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Ethics in Volunteer Engagement
Ethics in Volunteer Engagement
Ethics in Volunteer Engagement
Ethics in Volunteer Engagement
Ethics in Volunteer Engagement
Ethics in Volunteer Engagement
Ethics in Volunteer Engagement
Ethics in Volunteer Engagement
Ethics in Volunteer Engagement
Ethics in Volunteer Engagement
Ethics in Volunteer Engagement
Ethics in Volunteer Engagement
Ethics in Volunteer Engagement
Ethics in Volunteer Engagement
Ethics in Volunteer Engagement
Ethics in Volunteer Engagement
Ethics in Volunteer Engagement
Ethics in Volunteer Engagement
Ethics in Volunteer Engagement
Ethics in Volunteer Engagement
Ethics in Volunteer Engagement
Ethics in Volunteer Engagement
Ethics in Volunteer Engagement
Ethics in Volunteer Engagement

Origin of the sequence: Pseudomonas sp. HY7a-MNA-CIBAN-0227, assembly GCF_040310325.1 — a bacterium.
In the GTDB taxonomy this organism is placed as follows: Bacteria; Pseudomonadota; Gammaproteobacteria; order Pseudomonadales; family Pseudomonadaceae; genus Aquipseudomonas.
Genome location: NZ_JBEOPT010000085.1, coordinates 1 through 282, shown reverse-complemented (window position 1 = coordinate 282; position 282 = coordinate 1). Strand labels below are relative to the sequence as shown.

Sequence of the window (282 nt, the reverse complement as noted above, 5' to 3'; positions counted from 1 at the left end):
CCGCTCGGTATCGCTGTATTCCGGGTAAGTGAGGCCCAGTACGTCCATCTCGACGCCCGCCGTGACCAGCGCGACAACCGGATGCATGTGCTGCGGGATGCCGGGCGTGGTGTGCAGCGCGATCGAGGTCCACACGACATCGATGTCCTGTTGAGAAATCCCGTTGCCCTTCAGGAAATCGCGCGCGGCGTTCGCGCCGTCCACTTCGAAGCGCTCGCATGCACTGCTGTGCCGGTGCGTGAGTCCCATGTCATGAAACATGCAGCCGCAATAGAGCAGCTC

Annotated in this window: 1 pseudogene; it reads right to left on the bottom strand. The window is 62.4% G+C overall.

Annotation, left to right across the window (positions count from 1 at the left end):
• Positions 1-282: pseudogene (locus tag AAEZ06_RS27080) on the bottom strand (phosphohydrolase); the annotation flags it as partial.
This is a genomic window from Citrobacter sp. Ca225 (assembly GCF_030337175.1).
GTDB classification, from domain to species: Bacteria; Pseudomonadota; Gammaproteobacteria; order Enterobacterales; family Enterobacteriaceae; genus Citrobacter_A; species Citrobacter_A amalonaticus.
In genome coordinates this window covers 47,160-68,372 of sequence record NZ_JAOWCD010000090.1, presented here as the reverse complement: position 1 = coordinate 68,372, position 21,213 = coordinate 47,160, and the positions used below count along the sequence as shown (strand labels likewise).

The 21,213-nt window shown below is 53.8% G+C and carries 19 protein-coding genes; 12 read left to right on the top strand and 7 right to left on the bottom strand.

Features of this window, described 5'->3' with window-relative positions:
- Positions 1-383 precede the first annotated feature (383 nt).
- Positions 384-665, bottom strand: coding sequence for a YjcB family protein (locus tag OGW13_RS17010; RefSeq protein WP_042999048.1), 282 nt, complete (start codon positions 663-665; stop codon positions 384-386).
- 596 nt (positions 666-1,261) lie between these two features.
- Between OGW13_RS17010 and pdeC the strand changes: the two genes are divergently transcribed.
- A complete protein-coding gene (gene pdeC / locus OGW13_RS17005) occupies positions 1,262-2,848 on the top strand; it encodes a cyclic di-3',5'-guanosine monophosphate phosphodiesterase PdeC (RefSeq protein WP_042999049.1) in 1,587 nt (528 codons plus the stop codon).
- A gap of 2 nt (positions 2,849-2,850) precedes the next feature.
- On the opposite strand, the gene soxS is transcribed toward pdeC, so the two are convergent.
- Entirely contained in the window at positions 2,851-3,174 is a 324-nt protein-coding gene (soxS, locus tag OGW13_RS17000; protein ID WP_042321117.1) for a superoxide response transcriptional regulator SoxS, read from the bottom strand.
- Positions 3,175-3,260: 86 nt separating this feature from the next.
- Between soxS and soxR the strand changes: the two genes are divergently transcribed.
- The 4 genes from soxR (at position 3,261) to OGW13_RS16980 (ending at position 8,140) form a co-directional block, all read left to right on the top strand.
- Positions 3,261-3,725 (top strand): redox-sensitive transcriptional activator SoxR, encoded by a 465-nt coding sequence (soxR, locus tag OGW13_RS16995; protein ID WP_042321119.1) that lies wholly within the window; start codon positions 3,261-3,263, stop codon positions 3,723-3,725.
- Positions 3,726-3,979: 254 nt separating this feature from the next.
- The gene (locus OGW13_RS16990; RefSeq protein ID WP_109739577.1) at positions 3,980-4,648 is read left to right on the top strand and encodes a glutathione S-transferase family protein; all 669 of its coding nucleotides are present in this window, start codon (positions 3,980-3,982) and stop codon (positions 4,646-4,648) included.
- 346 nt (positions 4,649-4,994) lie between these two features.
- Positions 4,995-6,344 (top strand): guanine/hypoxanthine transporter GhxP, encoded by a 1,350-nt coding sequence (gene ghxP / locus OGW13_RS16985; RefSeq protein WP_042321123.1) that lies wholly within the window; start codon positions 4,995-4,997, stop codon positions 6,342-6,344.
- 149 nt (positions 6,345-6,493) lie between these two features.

Ethics in Volunteer Engagement
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Ethics in Volunteer Engagement

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Sometimes it can be difficult to identify when you're facing an ethical dilemma in your work with volunteers. Using volunteer management scenarios and a conversational format, this webinar will cover …

Sometimes it can be difficult to identify when you're facing an ethical dilemma in your work with volunteers. Using volunteer management scenarios and a conversational format, this webinar will cover some of the dilemmas you face when you engage and manage volunteers and provide ideas on how to resolve these situations effectively and ethically.

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  • 1. Walking the Talk of Ethics CCVA 2014 1
  • 2. Ethics Is…  A guide for navigating confusion and conflict  More than a written “code”  Influenced by history, culture, faith, experience  A management tool  Connected to effective leadership CCVA 2014 2